A second underlying factor that could change labor productivity would be changes in the quality of the labor force. A more skilled or educated labor force is likely to be more productive, all else equal. Chart 3 additionally contains estimates of "labor quality" from the Conference Board. Some analysts have speculated that more skilled workers are hired early in a recovery, and as it progresses the average skill level of newly hired workers goes down. That dynamic might help account for lower labor productivity recently versus a few years ago, but cannot readily explain the decadal differences in Chart 3. That said, with the exception of the UK, the decline over time has only shaved 0.1 to 0.2pp from labor productivity growth. Hence, changes in the composition of the labor force are not a significant factor for lower trend productivity." - source Bank of America Merrill Lynch.
What we find of interest on the above statement relating to "education" is clearly that the "student debt growing bubble" has not translated, we think, in an increase in the quality of the labor force. This can be seen on a monthly basis through the BLS data relating to employment components and education, as per our below updated chart:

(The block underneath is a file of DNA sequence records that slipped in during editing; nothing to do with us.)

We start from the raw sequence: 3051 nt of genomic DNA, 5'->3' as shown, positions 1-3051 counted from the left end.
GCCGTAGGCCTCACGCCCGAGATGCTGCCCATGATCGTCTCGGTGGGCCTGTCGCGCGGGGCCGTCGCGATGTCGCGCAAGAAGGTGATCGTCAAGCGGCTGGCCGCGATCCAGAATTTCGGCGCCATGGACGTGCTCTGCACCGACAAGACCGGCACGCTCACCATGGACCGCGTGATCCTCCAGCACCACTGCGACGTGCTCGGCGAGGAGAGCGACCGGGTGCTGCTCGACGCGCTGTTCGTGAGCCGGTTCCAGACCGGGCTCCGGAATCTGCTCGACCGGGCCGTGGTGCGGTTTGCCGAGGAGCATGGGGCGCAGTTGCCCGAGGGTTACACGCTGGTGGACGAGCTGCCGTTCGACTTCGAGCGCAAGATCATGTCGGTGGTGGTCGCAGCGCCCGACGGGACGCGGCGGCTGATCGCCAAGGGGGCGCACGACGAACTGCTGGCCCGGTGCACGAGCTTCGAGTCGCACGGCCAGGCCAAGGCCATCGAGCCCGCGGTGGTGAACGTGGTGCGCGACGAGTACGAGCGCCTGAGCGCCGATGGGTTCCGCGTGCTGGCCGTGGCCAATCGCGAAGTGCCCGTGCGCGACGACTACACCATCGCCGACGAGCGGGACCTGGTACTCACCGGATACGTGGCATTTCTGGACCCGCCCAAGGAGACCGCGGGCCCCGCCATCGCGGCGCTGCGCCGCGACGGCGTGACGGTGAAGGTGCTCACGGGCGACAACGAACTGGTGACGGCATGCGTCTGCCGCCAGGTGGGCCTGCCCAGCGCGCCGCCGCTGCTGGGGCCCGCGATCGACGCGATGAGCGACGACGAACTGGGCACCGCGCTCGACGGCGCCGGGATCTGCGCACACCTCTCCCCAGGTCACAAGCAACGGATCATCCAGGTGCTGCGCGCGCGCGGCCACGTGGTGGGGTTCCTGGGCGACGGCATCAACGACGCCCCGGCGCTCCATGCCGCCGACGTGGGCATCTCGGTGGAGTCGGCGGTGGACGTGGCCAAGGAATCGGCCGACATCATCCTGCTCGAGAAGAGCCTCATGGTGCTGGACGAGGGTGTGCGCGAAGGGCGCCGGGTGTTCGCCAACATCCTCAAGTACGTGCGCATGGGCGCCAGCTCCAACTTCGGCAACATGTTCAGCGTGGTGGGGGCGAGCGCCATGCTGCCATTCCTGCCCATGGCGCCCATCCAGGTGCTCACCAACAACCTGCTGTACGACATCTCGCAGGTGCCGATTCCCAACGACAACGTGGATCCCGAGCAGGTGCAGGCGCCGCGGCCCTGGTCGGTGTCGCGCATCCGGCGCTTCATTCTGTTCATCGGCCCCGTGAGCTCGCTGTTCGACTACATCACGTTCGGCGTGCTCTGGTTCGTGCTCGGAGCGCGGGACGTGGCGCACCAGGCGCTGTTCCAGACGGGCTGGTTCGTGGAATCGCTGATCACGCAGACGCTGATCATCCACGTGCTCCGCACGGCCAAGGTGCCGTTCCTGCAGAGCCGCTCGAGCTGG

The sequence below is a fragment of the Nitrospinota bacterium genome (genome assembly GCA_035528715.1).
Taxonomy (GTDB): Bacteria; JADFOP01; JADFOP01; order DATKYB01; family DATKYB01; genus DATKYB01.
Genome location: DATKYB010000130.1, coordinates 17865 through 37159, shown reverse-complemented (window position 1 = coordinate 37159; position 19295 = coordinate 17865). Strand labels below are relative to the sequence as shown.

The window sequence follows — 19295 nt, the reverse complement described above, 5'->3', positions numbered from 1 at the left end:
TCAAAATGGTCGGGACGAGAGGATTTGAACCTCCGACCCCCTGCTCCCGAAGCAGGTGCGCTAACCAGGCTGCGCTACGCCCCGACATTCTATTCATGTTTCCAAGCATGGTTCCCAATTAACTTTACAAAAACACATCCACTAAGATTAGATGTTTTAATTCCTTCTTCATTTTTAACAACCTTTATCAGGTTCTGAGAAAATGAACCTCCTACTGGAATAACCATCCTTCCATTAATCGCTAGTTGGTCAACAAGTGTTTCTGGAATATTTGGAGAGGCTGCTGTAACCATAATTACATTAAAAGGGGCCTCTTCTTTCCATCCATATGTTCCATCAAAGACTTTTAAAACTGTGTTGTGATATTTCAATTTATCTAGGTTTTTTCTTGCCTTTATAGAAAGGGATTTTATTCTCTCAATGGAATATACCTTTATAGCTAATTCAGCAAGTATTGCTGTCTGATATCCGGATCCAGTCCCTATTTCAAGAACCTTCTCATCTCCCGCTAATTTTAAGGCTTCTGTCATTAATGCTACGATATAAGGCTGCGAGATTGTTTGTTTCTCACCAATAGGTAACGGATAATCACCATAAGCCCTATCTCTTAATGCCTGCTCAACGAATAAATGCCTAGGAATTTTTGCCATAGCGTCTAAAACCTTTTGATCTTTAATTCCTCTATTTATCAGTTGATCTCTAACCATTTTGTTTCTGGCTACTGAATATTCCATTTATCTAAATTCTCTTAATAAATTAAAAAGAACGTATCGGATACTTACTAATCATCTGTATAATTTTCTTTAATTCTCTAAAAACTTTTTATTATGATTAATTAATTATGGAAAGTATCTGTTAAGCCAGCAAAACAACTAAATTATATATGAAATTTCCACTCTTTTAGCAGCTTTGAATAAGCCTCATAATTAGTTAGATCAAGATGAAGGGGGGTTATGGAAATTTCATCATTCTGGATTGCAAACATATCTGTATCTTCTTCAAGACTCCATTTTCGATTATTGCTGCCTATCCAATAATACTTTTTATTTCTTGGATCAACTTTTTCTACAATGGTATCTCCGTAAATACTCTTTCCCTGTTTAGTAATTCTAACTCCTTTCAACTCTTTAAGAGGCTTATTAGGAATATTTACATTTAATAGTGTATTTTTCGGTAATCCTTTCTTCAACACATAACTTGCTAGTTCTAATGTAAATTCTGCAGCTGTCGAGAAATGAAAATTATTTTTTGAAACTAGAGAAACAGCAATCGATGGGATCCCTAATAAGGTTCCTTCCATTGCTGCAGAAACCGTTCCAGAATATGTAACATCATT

Source: Macronomics / BLS - June 2016 update
So, you will excuse our "pessimism bias", because when it comes to "student loans debt", it's "much ado about nothing" in our book, hence our lack of belief in education translating in "productivity labor growth". It hasn't happen and will not happen.
When it comes to explaining the "productivity" conundrum, Bank of America Merrill Lynch, in their note, try to put forward several possible explanations on the subject:
The part of labor productivity growth that cannot be explained by factor inputs (as above) is called "total factor productivity" (TFP). Conceptually, TFP can take a variety of forms, including technical innovations, gains in efficiency of operations, management style changes, etc. Practically, TFP is also known as the "Solow residual," named after the prominent macroeconomist Robert Solow, the father of growth accounting. As the name implies, TFP is what is "left over" after other observable supply-side factors are accounted for. Significantly, the decline in measured TFP accounts for most of the decline in labor productivity for the DM countries in Chart 3. More generally, variation in TFP tends to account for most of the variation in labor productivity both over time and across countries. What has led to a decline in TFP is the key question.